When I decided to start this blog, I was going through possible topics and the Ouija board briefly floated through my mind before being dismissed.
Some topics, such as the anti-vaccine movement, would be a Major League challenge for me, given my microscopic amount of medical knowledge. Others are double-A, such as cryptozoology, which requires addressing issues like eyewitness reports and the fact that animals are discovered all the time. Then we have a Rookie League challenge, such as homeopathy, which necessitates little more than explaining the process.
But Ouija boards seemed downright sandlot. I didn’t think anyone actually believed in them, except perhaps a middle school girl at a slumber party. Or maybe a fundamentalist Baptist preacher who thinks the planchette is being guided by a demon’s digits.
Then a successful, educated, religiously-ambiguous middle age woman told me she believed. If the idea is still out there, it needs to be addressed. So here, somewhat sheepishly, is my rundown of the Ouija board.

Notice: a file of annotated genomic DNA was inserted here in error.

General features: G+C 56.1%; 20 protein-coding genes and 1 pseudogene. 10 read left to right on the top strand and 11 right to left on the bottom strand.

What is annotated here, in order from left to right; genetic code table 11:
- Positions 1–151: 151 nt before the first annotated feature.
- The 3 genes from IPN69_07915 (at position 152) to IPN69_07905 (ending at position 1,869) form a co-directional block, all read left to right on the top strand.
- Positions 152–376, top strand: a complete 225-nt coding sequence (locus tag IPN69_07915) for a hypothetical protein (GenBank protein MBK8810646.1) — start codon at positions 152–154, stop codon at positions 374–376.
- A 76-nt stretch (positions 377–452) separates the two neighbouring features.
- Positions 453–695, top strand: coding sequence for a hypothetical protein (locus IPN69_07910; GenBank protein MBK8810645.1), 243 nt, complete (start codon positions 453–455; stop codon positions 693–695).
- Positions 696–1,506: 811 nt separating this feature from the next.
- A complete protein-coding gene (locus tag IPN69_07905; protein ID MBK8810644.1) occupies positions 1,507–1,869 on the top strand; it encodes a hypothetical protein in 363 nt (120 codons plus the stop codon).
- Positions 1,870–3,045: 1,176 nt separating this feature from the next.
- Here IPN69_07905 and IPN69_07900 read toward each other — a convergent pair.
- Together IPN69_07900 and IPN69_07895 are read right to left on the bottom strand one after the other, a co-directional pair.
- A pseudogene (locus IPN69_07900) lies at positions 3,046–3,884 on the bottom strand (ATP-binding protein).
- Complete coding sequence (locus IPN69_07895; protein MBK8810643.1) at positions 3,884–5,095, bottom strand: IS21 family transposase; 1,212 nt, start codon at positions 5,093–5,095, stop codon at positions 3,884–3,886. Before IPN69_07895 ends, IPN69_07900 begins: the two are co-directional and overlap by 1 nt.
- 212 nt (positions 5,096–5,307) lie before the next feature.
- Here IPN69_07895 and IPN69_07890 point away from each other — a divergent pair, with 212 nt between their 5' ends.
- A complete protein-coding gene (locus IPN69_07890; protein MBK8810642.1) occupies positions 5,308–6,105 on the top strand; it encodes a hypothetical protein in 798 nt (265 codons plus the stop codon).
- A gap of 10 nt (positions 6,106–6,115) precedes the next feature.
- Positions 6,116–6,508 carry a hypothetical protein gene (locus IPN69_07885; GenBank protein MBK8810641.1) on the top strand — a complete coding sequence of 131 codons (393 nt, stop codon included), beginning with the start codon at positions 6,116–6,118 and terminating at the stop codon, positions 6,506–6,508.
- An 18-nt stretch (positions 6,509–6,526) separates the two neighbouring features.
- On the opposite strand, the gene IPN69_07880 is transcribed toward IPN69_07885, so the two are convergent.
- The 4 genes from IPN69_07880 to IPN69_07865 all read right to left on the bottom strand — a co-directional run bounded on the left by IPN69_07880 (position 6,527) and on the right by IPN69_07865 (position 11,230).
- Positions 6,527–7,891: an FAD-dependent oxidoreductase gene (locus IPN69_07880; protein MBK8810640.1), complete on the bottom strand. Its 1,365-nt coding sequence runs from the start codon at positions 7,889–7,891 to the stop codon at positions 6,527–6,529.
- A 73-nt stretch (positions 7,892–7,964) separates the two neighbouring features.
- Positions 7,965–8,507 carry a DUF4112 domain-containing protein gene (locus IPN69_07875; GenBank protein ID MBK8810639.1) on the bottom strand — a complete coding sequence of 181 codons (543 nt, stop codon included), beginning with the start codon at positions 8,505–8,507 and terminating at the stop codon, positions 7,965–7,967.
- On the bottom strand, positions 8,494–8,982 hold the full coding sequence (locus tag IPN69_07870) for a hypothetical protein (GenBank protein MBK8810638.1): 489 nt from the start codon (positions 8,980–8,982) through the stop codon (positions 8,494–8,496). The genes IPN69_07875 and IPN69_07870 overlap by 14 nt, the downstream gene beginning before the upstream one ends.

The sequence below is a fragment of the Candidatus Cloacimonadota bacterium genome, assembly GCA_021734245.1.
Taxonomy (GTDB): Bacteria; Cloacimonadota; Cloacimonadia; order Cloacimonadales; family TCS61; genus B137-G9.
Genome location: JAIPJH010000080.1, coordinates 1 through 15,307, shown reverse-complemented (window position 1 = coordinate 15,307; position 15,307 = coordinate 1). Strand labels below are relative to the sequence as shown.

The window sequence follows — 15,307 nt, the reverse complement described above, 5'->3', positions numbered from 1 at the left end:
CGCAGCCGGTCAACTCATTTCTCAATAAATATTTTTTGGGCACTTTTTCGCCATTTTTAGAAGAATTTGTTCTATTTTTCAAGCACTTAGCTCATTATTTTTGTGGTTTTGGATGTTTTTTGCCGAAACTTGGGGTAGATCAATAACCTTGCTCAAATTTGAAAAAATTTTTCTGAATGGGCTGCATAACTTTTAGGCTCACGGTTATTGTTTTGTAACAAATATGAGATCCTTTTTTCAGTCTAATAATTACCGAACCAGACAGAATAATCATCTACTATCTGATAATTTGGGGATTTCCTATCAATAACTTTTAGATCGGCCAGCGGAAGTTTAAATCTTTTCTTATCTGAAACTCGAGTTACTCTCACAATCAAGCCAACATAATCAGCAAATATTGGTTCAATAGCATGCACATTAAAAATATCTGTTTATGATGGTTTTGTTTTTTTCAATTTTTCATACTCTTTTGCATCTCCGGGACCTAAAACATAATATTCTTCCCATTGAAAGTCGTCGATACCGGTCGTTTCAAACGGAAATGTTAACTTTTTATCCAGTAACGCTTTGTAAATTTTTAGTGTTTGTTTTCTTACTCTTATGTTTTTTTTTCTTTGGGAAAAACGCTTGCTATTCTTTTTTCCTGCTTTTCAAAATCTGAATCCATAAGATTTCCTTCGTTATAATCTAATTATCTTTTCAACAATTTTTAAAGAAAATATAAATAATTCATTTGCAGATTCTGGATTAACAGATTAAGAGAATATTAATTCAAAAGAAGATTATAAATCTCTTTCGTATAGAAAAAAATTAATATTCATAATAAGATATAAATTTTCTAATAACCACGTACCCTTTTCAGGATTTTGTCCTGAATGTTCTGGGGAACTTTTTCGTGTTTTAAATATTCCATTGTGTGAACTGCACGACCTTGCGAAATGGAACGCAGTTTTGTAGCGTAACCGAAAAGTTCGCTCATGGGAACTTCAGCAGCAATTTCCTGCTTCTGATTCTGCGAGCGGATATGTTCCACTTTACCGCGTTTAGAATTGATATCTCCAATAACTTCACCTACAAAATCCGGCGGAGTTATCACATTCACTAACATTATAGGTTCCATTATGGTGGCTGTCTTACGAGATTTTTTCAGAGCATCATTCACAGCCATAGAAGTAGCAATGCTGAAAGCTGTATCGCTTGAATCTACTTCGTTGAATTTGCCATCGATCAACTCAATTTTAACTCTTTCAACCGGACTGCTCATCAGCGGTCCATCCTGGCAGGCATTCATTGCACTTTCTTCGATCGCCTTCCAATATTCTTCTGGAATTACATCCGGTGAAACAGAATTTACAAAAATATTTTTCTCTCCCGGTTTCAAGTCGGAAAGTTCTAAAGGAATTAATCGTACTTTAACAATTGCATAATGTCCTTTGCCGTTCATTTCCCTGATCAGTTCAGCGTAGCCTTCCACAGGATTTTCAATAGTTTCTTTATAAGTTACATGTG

To the believer, it is a divination system that can reveal the past, aid in the present, and predict the future. In reality, it is nothing more than the ideomotor effect in action. This is when suggestion or expectation causes involuntary and unconscious motor behavior.
You can conduct a test to show how the ideomotor effect works. Hang a small weight like a ring from a string about two feet long. Hold the end of the string with your arm out in front of you and let the weight hang freely. Ask yourself a yes-or-no question, with clockwise being “yes,” and counterclockwise being “no.” Before long, “answers” will begin to emerge, as the ring will start to swing in small circles.
You are making imperceptible movements without knowing it, and the string causes these movements to be build. Eventually, it will develop into a full swinging motion. When the ideomotor effect kicks during Ouija board use, and the person believes the movement is coming from a spirit, they are vulnerable to all manner of suggestion.
Besides this physiological reason, the subconscious also comes into play when using the Ouija board. This was best demonstrated on Penn & Teller’s “Bullshit!” They had a pair of believers fiddle about with a Ouija board for a few minutes. Then the two were blindfolded and the board stealthily turned 180 degrees. The duo were then asked yes-or-no questions, and they brought the planchette to where they “yes” and “no” options had been before the board was moved.